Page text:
The Podcast Hour for Saturday 29 September 2018
Serial season 3: judging US justice. CBC's The Teenage Taxidermist. A murder mystery? Death In Ice Valley. And the world's biggest art theft: Last Seen.
Serial's coverage of a Baltimore murder case became a notable moment in podcasting history, the medium's first crossover entertainment hit when it started in 2014.
But Season 2, a more nuanced story about the US serviceman Private Bowe Bergdahl who was held by the Taliban for 5 years in Afghanistan and Pakistan, didn't quite hit the same heights.
Serial's Season 3 started last week, and three episodes in nobody can accuse the team of lacking ambition, or of trying to revert to a tried and tested formula. Because the subject- the US criminal justice system- couldn't be much bigger, or more complex.
Whereas Season 1 focused on one single, extraordinary case, Season 3 looks at the often humdrum, high volume world of daily life in the hulking Justice Center in Cleveland, Ohio for insights into how the wider machinery of justice is working.
Given free rein to record throughout the courts and their corridors, the reporting team of Sarah Koenig and Emmanuel Dzotsi spent more than a year gathering material. And they've uncovered an often unseen world of plea bargains and wheeling and dealing, where the vast majority of cases never get to trial, where right and wrong can get lost in the push for a speedy outcome, and where judges can exercise broad powers with little oversight.
Meanwhile there's an entrenched and very visible racial component to this too, a divide between the primarily black defendants and the predominantly white lawyers and judges who try them and represent them. So in Episode 1 a shameful truth is spelled out: 'it never helps to be black, it never hurts to be white'.
We play some of an early scene in Episode 1 "A Bar Fight Walks Into the Justice Center" where Sarah Koenig takes the lift that carries everyone around the Justice Center's cluster of multi-storey, brutalist, concrete towers.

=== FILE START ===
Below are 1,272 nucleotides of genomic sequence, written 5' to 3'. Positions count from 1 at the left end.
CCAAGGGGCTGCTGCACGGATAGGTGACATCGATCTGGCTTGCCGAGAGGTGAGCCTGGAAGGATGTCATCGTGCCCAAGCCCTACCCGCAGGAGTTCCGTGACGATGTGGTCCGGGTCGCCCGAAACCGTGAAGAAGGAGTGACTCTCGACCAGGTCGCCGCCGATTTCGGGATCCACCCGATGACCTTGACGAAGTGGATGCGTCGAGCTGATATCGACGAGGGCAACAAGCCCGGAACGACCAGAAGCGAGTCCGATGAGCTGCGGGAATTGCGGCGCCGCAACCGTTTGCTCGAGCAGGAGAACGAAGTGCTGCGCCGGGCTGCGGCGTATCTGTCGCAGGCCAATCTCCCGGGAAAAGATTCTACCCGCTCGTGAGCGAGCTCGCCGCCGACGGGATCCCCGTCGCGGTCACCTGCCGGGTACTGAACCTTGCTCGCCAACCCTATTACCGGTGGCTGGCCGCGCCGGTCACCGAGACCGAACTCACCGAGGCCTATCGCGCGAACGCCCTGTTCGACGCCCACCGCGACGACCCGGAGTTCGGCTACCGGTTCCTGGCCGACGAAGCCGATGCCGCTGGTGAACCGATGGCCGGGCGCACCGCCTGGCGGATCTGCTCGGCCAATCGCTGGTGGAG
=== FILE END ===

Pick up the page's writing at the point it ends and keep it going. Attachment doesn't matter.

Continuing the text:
Also an excerpt from Episode 2 called "You've Got Some Gauls" with Emmanuel Dzotsi spending time in the courtroom of an outspoken Judge called Daniel Gaul at the sentencing of a 19-year-old man convicted for driving a stolen car after a police chase.
Tristan Meyer Odell is a typical Canadian teenager with an unusual hobby: he's into taxidermy.
And even though stuffing dead animals isn't perhaps the pastime you'd choose for your offspring, his parents are totally on board!
The Festival starts next week in Chicago: it's basically a fortnight-long celebration of audio storytelling with live podcast events, speakers and prizes, and we'll be playing a few of the winners on next week's show.
The badly burned body of a woman is discovered in a valley in Norway.
Arranged around her is an odd assortment of objects; a single rubber boot, burnt paper, and plastic bottles containing water. In a strange twist, all the labels have been removed from her clothes as if she, or somebody else, was trying to obscure her identity.
It sounds like the start of some dark TV crime drama or a detective novel, but this grisly tragedy is a real-life mystery that's remained unsolved for nearly 50 years.
So who was this unidentified woman? Was it murder or suicide? And could advances in forensic science, including in DNA analysis, help solve this cold case?
These are some of the questions that the 10-part series 'Death In Ice Valley'- a co-production between the BBC World Service and the Norwegian public broadcaster NRK- sets out to answer.
We then speak to Jon Manel, the BBC World Service's Podcast Editor who commissioned the series, about how creating a sense of place through sound design and getting listeners involved have been important elements in the project.
Check out the Death In Ice Valley Facebook group (with 17,619 members and counting!)
What's on your headphones? Jon Manel's listening recommendations:
Nearly 30 years ago, thieves posing as police officers broke into the Isabella Stewart Gardner Museum in Boston and made off with 13 artworks in a robbery lasting 81 minutes.
The total value of the heist in today's market? A cool US$500 million making it the biggest art theft of all time. And despite a $10 million reward, no arrests have ever been made, and none of the art's ever been recovered.